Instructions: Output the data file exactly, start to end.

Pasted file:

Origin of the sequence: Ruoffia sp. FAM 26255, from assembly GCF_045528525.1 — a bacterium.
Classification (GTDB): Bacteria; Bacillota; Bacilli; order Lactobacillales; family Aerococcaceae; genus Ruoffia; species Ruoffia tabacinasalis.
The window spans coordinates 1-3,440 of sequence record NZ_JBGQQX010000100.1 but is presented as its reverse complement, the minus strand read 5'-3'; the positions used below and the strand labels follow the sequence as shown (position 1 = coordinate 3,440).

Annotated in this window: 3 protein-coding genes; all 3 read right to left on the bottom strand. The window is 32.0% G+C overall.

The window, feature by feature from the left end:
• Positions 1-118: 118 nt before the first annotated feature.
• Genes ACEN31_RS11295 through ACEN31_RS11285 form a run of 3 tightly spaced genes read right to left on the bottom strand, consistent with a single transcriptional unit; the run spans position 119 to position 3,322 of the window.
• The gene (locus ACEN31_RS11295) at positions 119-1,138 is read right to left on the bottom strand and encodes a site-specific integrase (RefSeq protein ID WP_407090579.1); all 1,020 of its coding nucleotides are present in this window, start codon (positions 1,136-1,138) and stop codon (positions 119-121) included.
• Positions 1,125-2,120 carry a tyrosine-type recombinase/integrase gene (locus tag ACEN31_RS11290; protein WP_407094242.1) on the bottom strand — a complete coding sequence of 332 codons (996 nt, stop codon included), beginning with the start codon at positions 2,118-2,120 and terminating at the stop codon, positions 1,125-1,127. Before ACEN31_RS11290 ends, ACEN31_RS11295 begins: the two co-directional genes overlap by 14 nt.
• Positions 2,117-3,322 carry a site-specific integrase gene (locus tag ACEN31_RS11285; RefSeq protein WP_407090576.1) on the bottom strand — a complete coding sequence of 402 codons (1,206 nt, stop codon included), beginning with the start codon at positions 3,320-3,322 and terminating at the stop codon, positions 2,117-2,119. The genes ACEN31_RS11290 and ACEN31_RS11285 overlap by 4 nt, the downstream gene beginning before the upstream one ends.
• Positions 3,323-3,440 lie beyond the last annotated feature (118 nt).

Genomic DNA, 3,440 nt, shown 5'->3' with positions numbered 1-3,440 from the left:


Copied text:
Origin of the sequence: Ruoffia sp. FAM 26255, from assembly GCF_045528525.1 — a bacterium.
Classification (GTDB): Bacteria; Bacillota; Bacilli; order Lactobacillales; family Aerococcaceae; genus Ruoffia; species Ruoffia tabacinasalis.
The window spans coordinates 1-3,440 of sequence record NZ_JBGQQX010000100.1 but is presented as its reverse complement, the minus strand read 5'-3'; the positions used below and the strand labels follow the sequence as shown (position 1 = coordinate 3,440).

Annotated in this window: 3 protein-coding genes; all 3 read right to left on the bottom strand. The window is 32.0% G+C overall.

The window, feature by feature from the left end:
• Positions 1-118: 118 nt before the first annotated feature.
• Genes ACEN31_RS11295 through ACEN31_RS11285 form a run of 3 tightly spaced genes read right to left on the bottom strand, consistent with a single transcriptional unit; the run spans position 119 to position 3,322 of the window.
• The gene (locus ACEN31_RS11295) at positions 119-1,138 is read right to left on the bottom strand and encodes a site-specific integrase (RefSeq protein ID WP_407090579.1); all 1,020 of its coding nucleotides are present in this window, start codon (positions 1,136-1,138) and stop codon (positions 119-121) included.
• Positions 1,125-2,120 carry a tyrosine-type recombinase/integrase gene (locus tag ACEN31_RS11290; protein WP_407094242.1) on the bottom strand — a complete coding sequence of 332 codons (996 nt, stop codon included), beginning with the start codon at positions 2,118-2,120 and terminating at the stop codon, positions 1,125-1,127. Before ACEN31_RS11290 ends, ACEN31_RS11295 begins: the two co-directional genes overlap by 14 nt.
• Positions 2,117-3,322 carry a site-specific integrase gene (locus tag ACEN31_RS11285; RefSeq protein WP_407090576.1) on the bottom strand — a complete coding sequence of 402 codons (1,206 nt, stop codon included), beginning with the start codon at positions 3,320-3,322 and terminating at the stop codon, positions 2,117-2,119. The genes ACEN31_RS11290 and ACEN31_RS11285 overlap by 4 nt, the downstream gene beginning before the upstream one ends.
• Positions 3,323-3,440 lie beyond the last annotated feature (118 nt).

Genomic DNA, 3,440 nt, shown 5'->3' with positions numbered 1-3,440 from the left: